Apple Lossless Confusion

There’s a lot of confusion about audio encoding, and how to get the best out of your digital music. Obviously we at B&W are keen to promote the benefits of lossless encoding, especially with our Society of Sound music downloads and Zeppelin iPod speaker system.

However, confusion abounds about how to get lossless versions of your music onto your iPod, as is clear from this thread on the What Hi-Fi? Sound and Vision forums.

Unfortunately for people who have already ripped their record collection at a lower bit rate – even say 320kbps – you’ll need to re-rip your CD collection if you are looking to upgrade the sound. Just reformatting your music in Apple Lossless won’t make any difference.

The good news is that the effort will be well worth it: it will sound a lot better and with the cost of hard drive space dropping by the day it will only cost you time to do it!


  • Mohsin says:

    I’ve tested Apple Lossless files with my CDs and compared it with WAV/Aiff.

    I’ve also compared your downloads in FLAC/Apple Lossless.

    I know ‘lossless is lossless’ but in all cases Apple Lossless sounds duller and a bit lifeless.

    On my iPod which I connect to my hifi I am now only loading Aiffs (I decode your FLACs to WAVs and use iTunes to convert to Aiff).

    Compare your own Spiro album – I guarantee you’ll find the FLAC sounds better.

  • Chris Adair says:

    I recently came across an article written by a man who designs “lossless” encoding and he mentioned that the lossless encoding became lossy at times to preserve bandwidth limitations. This lead me to compare Apple Lossless to WAVs. to my amazement the difference was HUGE whether using a propriety DAC (Bryston) or just stereo out from a MAC mini. Suprisingly I tested on 3 customers, all are discerning , and all said STRAIGHT awaay that the WAV was hugely superior, chalk and cheese. Listening carefully the final sustain on notes was lost on the apple lossless version and the character of the sounds were less “real”. on a revealing system the piano sounds like a recording of “a” piano with the Apple lossless, yet the WAV preserves the characher and feels like a recording of the artists piano (more life like an real) but most importantly the WAV file held my attention and captivated me to the performance and the apple lossless didn’t. No doubt apple lossless is way better than MP3 , but is apple lossless lossy or is something else going on ? very disappointing as WAvs are such a pain to use.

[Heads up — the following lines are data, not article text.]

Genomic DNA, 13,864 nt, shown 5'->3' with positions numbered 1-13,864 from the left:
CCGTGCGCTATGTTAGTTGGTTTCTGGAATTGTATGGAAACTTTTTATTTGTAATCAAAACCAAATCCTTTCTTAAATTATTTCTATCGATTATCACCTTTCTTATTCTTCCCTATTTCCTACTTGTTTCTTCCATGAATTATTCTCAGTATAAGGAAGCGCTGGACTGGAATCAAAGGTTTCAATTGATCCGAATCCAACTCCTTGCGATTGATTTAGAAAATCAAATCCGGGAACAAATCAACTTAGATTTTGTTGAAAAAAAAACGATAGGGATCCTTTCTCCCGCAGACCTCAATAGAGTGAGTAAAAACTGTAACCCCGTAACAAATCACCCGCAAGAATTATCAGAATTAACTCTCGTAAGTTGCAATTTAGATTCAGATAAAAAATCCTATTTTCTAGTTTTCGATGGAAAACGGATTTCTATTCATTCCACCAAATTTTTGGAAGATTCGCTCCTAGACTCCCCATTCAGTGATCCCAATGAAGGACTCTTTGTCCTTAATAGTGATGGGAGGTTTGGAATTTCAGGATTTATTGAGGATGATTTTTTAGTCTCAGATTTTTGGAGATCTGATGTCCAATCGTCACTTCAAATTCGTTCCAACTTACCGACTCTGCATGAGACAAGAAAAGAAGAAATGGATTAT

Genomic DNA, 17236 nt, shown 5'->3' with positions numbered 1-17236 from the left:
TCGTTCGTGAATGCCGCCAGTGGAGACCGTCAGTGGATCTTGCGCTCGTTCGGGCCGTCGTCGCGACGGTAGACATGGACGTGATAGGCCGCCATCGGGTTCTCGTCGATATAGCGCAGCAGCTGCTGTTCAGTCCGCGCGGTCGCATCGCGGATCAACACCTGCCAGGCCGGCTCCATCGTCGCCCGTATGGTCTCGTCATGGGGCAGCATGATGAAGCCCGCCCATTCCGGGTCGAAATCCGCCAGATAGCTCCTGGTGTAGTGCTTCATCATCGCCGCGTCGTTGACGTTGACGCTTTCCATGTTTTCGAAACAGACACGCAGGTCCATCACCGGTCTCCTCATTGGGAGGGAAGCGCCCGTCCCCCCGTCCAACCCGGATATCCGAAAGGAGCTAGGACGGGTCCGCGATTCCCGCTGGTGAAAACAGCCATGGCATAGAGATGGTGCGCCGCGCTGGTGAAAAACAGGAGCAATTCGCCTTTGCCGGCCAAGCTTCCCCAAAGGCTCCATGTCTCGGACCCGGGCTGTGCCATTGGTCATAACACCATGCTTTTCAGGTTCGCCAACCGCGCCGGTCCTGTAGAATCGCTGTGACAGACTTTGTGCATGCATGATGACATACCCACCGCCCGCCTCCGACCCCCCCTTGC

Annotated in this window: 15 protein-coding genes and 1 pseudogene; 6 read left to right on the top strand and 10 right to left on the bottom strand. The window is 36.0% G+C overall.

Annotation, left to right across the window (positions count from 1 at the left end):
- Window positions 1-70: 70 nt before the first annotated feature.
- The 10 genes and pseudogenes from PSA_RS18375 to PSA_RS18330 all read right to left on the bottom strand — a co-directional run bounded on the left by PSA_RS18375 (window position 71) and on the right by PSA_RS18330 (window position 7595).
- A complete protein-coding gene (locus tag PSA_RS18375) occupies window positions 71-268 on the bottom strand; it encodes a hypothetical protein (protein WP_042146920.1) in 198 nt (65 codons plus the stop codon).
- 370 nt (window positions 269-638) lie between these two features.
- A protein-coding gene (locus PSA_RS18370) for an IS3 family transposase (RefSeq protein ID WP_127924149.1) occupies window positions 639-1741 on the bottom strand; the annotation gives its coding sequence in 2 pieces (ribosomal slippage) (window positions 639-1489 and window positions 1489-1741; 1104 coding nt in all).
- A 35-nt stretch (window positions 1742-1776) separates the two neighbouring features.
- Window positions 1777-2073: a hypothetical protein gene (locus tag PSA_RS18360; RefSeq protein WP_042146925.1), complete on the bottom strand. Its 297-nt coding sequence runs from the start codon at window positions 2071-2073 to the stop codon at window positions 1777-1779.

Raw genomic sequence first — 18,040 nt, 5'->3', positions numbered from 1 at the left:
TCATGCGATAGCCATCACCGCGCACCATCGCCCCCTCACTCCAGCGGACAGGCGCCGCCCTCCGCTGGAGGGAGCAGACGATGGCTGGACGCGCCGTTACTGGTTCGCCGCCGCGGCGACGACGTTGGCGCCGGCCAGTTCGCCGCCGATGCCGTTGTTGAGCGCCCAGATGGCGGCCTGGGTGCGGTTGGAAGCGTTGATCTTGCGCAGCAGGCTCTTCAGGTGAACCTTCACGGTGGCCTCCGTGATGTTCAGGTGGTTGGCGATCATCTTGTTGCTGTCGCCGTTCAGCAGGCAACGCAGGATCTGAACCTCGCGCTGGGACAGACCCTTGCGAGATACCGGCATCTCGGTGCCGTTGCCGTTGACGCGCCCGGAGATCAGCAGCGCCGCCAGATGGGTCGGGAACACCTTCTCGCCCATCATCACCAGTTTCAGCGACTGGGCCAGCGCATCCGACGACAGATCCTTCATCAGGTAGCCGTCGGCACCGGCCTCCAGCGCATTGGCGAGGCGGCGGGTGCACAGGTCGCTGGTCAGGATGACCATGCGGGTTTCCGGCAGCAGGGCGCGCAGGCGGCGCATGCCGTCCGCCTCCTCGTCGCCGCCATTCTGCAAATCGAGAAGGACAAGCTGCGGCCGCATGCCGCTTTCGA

Anyone analised the “bits” coming out from decomprssion ?

  • JPF says:

    Dear Chris Adair:

    I will not try to decode if whether you would detect the effect of this “double blind.” Instead, I would use the programmer in me to decide if the CPU would be able to decode the compressed Apple Lossless file with CPU cycles to spare in advance of the rate of playback.

    In other words, maintain the tempo of the playback… .which would mean that a operating system (OS) would need to be designed for playback of music. So that the first priority would be the creation of the audio output in synch with the designated audio rate (clock). An interesting proposition…

    We need to output at a certain frequency at a certain time to maintain musicality. Or, we can have a buffer, and never exceed a certain processing fraction of CPU time.

    In the past we would designate this a RTOS (Real Time Operating System), and think of Silicon Graphics (SGI) hardware, or similar UNIX-based.